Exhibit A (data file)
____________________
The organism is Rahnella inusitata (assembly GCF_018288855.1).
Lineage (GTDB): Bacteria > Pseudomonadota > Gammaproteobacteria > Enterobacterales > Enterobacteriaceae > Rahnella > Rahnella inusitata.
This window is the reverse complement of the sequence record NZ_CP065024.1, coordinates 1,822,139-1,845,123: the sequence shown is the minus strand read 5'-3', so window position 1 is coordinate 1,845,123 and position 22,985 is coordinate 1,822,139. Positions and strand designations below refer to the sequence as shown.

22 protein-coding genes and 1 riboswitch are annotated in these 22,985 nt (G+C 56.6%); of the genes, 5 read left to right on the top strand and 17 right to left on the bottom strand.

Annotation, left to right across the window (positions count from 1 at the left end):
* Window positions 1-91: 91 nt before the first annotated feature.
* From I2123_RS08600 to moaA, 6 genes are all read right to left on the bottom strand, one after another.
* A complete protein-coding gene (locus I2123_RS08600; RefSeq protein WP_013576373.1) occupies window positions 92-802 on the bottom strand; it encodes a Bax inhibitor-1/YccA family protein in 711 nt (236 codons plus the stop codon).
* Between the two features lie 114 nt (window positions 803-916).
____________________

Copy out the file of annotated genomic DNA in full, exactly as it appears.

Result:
The organism is Rahnella inusitata (assembly GCF_018288855.1).
Lineage (GTDB): Bacteria > Pseudomonadota > Gammaproteobacteria > Enterobacterales > Enterobacteriaceae > Rahnella > Rahnella inusitata.
This window is the reverse complement of the sequence record NZ_CP065024.1, coordinates 1,822,139-1,845,123: the sequence shown is the minus strand read 5'-3', so window position 1 is coordinate 1,845,123 and position 22,985 is coordinate 1,822,139. Positions and strand designations below refer to the sequence as shown.

22 protein-coding genes and 1 riboswitch are annotated in these 22,985 nt (G+C 56.6%); of the genes, 5 read left to right on the top strand and 17 right to left on the bottom strand.

Annotation, left to right across the window (positions count from 1 at the left end):
* Window positions 1-91: 91 nt before the first annotated feature.
* From I2123_RS08600 to moaA, 6 genes are all read right to left on the bottom strand, one after another.
* A complete protein-coding gene (locus I2123_RS08600; RefSeq protein WP_013576373.1) occupies window positions 92-802 on the bottom strand; it encodes a Bax inhibitor-1/YccA family protein in 711 nt (236 codons plus the stop codon).
* Between the two features lie 114 nt (window positions 803-916).